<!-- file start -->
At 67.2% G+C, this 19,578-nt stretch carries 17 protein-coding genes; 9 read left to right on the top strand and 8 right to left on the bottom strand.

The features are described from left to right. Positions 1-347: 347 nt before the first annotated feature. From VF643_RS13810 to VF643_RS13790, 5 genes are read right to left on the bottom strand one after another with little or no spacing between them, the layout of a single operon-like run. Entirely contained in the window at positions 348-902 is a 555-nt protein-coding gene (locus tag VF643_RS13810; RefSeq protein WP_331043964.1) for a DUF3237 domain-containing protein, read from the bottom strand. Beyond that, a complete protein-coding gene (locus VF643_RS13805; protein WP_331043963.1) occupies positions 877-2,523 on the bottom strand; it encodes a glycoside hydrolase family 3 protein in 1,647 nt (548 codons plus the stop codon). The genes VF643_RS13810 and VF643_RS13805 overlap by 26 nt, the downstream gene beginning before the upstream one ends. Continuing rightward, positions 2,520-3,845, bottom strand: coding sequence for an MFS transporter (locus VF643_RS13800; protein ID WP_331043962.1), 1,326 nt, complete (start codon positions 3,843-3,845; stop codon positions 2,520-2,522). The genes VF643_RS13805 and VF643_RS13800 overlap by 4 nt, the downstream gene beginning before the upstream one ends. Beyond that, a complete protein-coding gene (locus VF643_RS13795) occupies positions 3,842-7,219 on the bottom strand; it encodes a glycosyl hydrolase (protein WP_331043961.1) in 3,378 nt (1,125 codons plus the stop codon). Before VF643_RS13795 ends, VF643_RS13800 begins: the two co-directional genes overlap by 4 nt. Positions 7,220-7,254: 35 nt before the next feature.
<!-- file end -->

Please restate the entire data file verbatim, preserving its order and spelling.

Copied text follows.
At 67.2% G+C, this 19,578-nt stretch carries 17 protein-coding genes; 9 read left to right on the top strand and 8 right to left on the bottom strand.

The features are described from left to right. Positions 1-347: 347 nt before the first annotated feature. From VF643_RS13810 to VF643_RS13790, 5 genes are read right to left on the bottom strand one after another with little or no spacing between them, the layout of a single operon-like run. Entirely contained in the window at positions 348-902 is a 555-nt protein-coding gene (locus tag VF643_RS13810; RefSeq protein WP_331043964.1) for a DUF3237 domain-containing protein, read from the bottom strand. Beyond that, a complete protein-coding gene (locus VF643_RS13805; protein WP_331043963.1) occupies positions 877-2,523 on the bottom strand; it encodes a glycoside hydrolase family 3 protein in 1,647 nt (548 codons plus the stop codon). The genes VF643_RS13810 and VF643_RS13805 overlap by 26 nt, the downstream gene beginning before the upstream one ends. Continuing rightward, positions 2,520-3,845, bottom strand: coding sequence for an MFS transporter (locus VF643_RS13800; protein ID WP_331043962.1), 1,326 nt, complete (start codon positions 3,843-3,845; stop codon positions 2,520-2,522). The genes VF643_RS13805 and VF643_RS13800 overlap by 4 nt, the downstream gene beginning before the upstream one ends. Beyond that, a complete protein-coding gene (locus VF643_RS13795) occupies positions 3,842-7,219 on the bottom strand; it encodes a glycosyl hydrolase (protein WP_331043961.1) in 3,378 nt (1,125 codons plus the stop codon). Before VF643_RS13795 ends, VF643_RS13800 begins: the two co-directional genes overlap by 4 nt. Positions 7,220-7,254: 35 nt before the next feature.